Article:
As Secretary of State George Shultz departs the Middle East, United States policy in the region lies in disarray. Its one major achievement - facilitation of the Israel-Lebanon accord on Israeli troop withdrawal - has been firmly blocked by Syria's refusal to simultaneously withdraw its own troops. And with progress in Lebanon blocked, any possibility of renewed US effort to facilitate broader Arab-Israeli peace negotiation fades out of sight.
Mr. Shultz was frank about his not unexpected rebuff from the Syrians. He said he wished he could report some progress toward simultaneous withdrawal, but , ''I can't give any such report.''
While noting that ''close consultations'' with all parties would continue, Mr. Shultz earlier sharply downplayed the creation of a rather vaguely defined US-Syrian ''working group'' to continue dialogue on the subject of Lebanese unity and sovereignty.
It now appears that the US can only try to mount a salvage operation to save the form of the Israel-Lebanon accord, even if the substance remains frozen. This will of necessity involve somehow meshing Israel's determination to unilaterally pull back some of its troops from Lebanon with strong opposition to such a move from Lebanon and the moderate Arab world.
In discussions with Israel's Prime Minister Menachem Begin just prior to departing, Mr. Shultz expressed Lebanon's fears that a partial Israeli pullback would lead to de facto partition of its territory.
But, faced with Israeli determination to redeploy on security grounds, the secretary of state, according to a senior Israeli official, agreed that ''in the final analysis,'' such a move was Israel's prerogative. When asked his views on redeployment, the secretary said, ''We have to look at key long-range objectives and we have to judge any particular proposal in terms of its impact on those objectives and of course that is going to reflect timing and setting and related objectives as well.''
This seems to indicate that the US may be willing to accept Israel's definition of partial withdrawal as a stage in the implementation of the Israel-Lebanon accord. Deputy Foreign Minister Yehuda Ben Meir may have set the tone earlier this week when he said that if Syria continued to block implementation of the agreement, Israel, Lebanon, and the US should begin to coordinate ''a more gradual implementation of the agreement, the first step of which will be redeployment. . . .''
Israel is anxious, with US help, to keep the accord - which it considers almost as good as a peace treaty - from being abrogated.
While the accord has been ratified by the Lebanese Parliament, the instruments of ratification have not yet been exchanged with Israel. If Lebanon could be convinced to accept the definition of redeployment as put forward by Mr. Ben Meir, this could provide a cover to keep the document on ice in case the Syrians ultimately change their minds.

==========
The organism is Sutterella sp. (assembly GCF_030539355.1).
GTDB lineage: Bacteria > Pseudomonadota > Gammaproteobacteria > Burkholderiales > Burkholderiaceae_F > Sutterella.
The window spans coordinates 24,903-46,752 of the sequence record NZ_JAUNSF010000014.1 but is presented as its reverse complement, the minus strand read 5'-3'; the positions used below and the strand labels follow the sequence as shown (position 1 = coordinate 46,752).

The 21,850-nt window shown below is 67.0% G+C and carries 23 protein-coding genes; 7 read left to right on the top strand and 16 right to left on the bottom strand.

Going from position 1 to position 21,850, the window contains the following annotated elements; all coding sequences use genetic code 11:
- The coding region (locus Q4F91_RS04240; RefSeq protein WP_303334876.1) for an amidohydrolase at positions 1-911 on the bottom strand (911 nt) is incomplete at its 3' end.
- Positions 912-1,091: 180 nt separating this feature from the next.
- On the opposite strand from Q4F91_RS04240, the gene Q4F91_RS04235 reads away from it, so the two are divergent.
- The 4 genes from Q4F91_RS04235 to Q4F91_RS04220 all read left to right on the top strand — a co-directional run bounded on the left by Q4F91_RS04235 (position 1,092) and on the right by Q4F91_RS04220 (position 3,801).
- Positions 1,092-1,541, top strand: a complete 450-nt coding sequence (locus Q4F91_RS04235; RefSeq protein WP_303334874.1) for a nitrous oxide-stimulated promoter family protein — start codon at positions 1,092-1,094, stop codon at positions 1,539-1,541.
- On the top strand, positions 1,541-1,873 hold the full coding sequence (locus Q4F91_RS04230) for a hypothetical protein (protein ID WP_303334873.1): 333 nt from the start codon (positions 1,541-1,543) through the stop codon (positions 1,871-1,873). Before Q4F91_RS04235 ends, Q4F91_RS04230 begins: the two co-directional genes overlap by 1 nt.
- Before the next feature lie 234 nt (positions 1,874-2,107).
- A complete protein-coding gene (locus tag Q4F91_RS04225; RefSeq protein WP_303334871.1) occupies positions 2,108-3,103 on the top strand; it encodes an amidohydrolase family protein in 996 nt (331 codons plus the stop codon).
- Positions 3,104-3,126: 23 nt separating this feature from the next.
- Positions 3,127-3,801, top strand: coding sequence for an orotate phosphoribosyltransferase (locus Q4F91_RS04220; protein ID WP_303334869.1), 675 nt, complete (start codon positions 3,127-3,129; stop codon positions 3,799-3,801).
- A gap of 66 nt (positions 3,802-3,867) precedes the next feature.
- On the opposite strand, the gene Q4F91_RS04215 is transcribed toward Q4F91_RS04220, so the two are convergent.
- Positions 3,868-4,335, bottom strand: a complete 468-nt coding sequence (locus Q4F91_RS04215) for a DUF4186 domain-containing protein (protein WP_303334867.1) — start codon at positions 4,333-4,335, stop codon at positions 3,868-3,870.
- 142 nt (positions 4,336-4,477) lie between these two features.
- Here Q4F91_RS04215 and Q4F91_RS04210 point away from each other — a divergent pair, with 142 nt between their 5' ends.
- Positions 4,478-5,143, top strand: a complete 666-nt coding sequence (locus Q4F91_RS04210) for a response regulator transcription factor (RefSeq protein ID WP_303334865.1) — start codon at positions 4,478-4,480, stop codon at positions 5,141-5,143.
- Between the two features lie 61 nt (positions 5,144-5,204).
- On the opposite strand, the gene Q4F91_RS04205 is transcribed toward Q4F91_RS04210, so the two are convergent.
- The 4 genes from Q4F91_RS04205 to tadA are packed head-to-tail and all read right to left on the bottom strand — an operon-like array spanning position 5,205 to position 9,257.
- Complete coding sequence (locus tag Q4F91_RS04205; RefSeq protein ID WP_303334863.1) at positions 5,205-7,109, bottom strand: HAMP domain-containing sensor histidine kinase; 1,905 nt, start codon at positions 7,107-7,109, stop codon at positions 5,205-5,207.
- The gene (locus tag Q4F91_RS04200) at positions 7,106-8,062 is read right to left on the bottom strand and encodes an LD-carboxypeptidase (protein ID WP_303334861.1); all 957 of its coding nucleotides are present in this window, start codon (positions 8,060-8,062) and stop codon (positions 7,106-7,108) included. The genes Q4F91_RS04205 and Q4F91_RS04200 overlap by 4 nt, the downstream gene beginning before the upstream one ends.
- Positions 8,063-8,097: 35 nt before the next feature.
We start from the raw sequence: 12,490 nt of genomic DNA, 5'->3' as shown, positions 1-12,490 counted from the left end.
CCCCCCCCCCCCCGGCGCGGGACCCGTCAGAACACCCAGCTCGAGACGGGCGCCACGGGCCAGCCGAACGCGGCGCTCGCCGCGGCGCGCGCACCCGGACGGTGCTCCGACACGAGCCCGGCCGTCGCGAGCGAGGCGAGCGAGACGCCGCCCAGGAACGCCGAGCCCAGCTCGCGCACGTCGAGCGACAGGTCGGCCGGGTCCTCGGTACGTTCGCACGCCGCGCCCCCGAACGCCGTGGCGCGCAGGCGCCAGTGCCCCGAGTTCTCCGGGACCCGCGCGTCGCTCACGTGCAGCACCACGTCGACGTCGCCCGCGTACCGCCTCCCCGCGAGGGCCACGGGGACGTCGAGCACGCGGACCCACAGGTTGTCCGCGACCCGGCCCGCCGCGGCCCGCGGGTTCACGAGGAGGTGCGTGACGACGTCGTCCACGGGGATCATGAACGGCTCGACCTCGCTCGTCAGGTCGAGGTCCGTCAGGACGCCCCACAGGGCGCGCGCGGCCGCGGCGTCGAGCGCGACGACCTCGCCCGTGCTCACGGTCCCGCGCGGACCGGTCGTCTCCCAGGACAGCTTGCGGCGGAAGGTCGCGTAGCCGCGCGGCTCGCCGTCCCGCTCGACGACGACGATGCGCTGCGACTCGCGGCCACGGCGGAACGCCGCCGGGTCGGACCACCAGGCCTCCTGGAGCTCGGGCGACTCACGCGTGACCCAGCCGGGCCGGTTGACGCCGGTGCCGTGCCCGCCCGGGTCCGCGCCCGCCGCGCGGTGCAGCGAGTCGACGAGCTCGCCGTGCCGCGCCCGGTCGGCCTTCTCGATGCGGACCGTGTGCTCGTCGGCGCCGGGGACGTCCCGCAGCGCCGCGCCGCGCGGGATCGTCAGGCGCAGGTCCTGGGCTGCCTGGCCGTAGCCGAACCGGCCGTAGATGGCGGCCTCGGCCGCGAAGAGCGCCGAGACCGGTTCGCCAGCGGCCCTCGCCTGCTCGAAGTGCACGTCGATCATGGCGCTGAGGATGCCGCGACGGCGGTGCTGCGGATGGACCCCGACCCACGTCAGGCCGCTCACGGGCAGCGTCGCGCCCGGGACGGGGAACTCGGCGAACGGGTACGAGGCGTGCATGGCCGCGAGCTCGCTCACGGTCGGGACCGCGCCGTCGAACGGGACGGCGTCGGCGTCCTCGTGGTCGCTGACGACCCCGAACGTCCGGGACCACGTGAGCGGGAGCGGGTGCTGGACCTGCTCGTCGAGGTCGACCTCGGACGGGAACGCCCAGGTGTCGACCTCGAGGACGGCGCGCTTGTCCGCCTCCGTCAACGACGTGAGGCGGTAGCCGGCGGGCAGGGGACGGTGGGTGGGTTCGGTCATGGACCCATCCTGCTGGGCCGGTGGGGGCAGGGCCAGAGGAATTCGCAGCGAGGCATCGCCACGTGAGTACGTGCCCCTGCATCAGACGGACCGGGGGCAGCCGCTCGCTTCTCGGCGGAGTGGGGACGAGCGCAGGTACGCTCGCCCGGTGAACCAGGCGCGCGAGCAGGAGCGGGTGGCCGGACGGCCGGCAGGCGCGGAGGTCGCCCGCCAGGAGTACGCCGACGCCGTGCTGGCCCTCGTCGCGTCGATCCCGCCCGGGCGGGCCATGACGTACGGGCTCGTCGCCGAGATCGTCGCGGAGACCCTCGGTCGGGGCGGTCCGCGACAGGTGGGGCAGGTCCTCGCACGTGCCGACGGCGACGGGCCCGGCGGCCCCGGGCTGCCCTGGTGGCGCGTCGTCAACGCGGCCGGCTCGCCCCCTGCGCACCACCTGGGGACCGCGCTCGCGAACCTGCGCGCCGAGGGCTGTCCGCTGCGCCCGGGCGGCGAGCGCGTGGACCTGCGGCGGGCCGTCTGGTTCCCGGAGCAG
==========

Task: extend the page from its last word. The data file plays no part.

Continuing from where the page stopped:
Israel wants to shorten its line in Lebanon's coastal and central regions, to cut casualties and save costs. But it intends to stay put in east Lebanon's Bekaa Valley, face to face with Syrian troops and only 25 kilometers from Damascus. This is being done to keep pressure on the Syrians to withdraw. One senior Israeli official said on Thursday that Israel was prepared to stay in Lebanon for years, if necessary, for the security of its people.
But Israeli sources indicated no final decision on the timing and lines of a partial pullback would be decided before the visit of Prime Minister Begin to Washington in late July. That visit will be preceded by a visit to the American capital by Lebanese President Amin Gemayel.
Israeli officials are aware that without the cooperation of both the US and Lebanon, their redeployment could face overwhelming obstacles. Thus they constantly repeat their desire to ''coordinate'' their withdrawal with both Lebanon and the US.
One of the most pressing reasons for such coordination is the need to find Lebanese or international forces to move into the territory Israel vacates in order to prevent Syrian or Palestine Liberation Organization forces from moving into the vacuum. The US, under the $550 million Lebanese Army Modernization Program, known as LAMP, is retraining the shattered Lebanese Army in hopes of creating a force of 36,000 men by the end of the year.
Israel will have to persuade a reluctant Lebanese government to send the Lebanese Army into the greater Beirut area and to the central Shouf mountain region where Lebanese Christian and Islamic Druze sects are engaged in bitter fighting.
These are the first two areas from which Israel wants to pullback.
This would be a crucial test of the Lebanese central government's rejuvenated sovereignty since informed observers believe that the Lebanese government would have to work out a political settlement between the Christians and the Druze before any Lebanese or international forces could be sent into the area.